Obtaining evidence for use in foreign proceedings
How is evidence from a cooperating witness obtained in Australia?
Evidence should be taken in a manner that is consistent with the procedural and evidentiary rules of both the local jurisdiction and the Australian jurisdiction for which the evidence is required.
Can evidence be given by video or audio link?
Evidence can be taken by a witness located in Australia for a foreign proceeding by using video or audio link. The laws of most Australian jurisdictions do not prevent a person from voluntarily appearing in a foreign Court via video link without the involvement of Australian authorities.
Evidence obtained in Australia by compulsion for use in foreign proceedings
Orders may be obtained from Australian Courts to compel a person or corporation to give evidence, either orally or in writing, or produce documents for use in foreign proceedings. Typically such evidence is obtained under the Hague Evidence Convention, a bilateral treaty or diplomatic channels.
The Hague Evidence Convention
Australia is a party to the Hague Convention of 18 March 1970 on the Taking of Evidence Abroad in Civil or Commercial Matters (Hague Evidence Convention) which assists foreign Courts in the collection of evidence. Signatory countries to the Hague Evidence Convention include the US, the UK, France, China, India, Japan, Korea and Singapore.
The Hague Evidence Convention applies only to ‘civil or commercial matters’ before a judicial authority. Evidence cannot be obtained under the Convention for use in criminal proceedings.
Provided that the matter involves a civil or commercial matter, a party may approach a Court in the country that is a signatory to the Convention (e.g. the US) to issue a ‘Letter of Request’ under the Convention for an Australian Court to obtain evidence.
Although the ‘Letter of Request’ will be issued by the foreign court (e.g. the US Court), in practice it will be prepared by the party applying to obtain the foreign evidence.
The ‘Letter of Request’ typically includes the essential information of the parties involved and the nature of the evidence to be obtained. The ‘Letter of Request’ must comply with Australia’s rules for taking evidence. It is advisable to engage an Australian practitioner to assist with the preparation of the ‘Letter of Request.’
Issuing the ‘Letter of Request’
The ‘Letter of Request’ can be issued to either:
(a) the Attorney-General’s Department of the Commonwealth of Australia; or
(b) an Australian Court via a person nominated for that purpose by the requesting Court (eg. an Australian lawyer).
Where a ‘Letter of Request’ is issued to the Commonwealth Attorney-General’s Department, it is not unusual for such a request to take 6 months or more to be executed. Fees may be charged (by the Attorney-General’s Department) for executing a request.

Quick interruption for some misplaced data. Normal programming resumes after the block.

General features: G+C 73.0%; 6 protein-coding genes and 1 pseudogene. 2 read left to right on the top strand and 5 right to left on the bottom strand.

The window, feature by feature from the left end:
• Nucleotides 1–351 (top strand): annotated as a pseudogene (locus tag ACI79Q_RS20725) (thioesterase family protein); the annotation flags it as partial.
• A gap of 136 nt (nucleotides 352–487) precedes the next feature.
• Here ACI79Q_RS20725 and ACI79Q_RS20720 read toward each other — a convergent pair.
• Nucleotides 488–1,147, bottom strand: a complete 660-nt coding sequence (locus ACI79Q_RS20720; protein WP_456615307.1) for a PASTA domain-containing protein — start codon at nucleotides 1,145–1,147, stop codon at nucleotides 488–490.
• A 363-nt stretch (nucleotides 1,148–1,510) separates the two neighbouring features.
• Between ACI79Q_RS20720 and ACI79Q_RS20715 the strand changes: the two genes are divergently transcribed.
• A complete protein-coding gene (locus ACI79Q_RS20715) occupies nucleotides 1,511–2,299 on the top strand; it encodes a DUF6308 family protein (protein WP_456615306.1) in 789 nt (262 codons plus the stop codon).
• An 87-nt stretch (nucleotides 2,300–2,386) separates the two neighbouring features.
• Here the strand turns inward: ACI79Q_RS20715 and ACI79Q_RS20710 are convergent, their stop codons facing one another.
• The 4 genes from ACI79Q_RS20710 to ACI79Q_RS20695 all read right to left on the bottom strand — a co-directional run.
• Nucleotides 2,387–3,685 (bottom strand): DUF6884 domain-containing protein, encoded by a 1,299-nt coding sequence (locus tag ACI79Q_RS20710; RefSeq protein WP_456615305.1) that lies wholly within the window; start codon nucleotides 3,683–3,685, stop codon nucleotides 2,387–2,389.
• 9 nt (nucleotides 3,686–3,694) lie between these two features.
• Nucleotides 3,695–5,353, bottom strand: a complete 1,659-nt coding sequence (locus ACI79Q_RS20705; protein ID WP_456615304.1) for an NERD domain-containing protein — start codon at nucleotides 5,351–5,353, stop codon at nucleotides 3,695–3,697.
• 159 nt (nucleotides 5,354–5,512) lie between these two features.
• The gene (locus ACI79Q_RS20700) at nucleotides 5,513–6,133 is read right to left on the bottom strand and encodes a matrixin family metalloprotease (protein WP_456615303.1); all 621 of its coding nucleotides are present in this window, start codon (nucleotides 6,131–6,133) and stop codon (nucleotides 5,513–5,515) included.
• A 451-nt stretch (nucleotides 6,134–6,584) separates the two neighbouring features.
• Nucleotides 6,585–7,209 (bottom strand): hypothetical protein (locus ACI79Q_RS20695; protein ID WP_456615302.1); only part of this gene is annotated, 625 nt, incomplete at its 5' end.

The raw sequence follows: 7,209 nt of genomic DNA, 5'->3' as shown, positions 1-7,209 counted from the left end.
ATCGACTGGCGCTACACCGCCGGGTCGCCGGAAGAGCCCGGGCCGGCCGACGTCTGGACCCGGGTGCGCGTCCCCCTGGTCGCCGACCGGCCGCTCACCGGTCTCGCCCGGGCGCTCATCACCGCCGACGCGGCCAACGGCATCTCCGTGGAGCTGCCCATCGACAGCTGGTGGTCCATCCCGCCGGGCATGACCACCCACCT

Where the evidence is required urgently, it will therefore be necessary to nominate a local practitioner to commence proceedings in an Australian Court for orders giving effect to the ‘Letter of Request’.
Principles that an Australian Court will apply when deciding whether to allow such an application include:
(a) whether the orders sought are for an illegitimate investigation rather than to obtain evidence for use in a civil or commercial matter before a judicial authority; and
(b) the stage at which the order is sought, and whether the party seeking the order is able to demonstrate that the information sought is capable of being used.
Upon a successful application the Australian Court may order the production of documents, the attendance of witnesses for examination and other means of evidence collection.
Much like a deposition, or the examination of a witness at trial, questions and documents may be put to a witness during the examination.
No discovery categories ordered
Importantly, an Australian Court will not make unrestrained orders for the production of documents by categories or by reference to specified issues in dispute. An Australian Court will only make an order for specific identified documents to be produced. Preliminary or pre-trial discovery will also not be ordered.
Australia is party to a number of bilateral treaties, including with Korea, Thailand and the UK. These bilateral treaties govern obtaining evidence from Australia for use in foreign proceedings in those countries.
A diplomatic channel is generally used to transmit requests where there is no agreement or treaty in place between Australia and the foreign country. Requests are submitted to the Commonwealth Department of Foreign Affairs and Trade. There may be fees associated with the execution of the request.
This publication covers legal and technical issues in a general way. It is not designed to express opinions on specific cases. It is intended for information purposes only and should not be regarded as legal advice. Further advice should be obtained before taking action on any issue dealt with in this publication.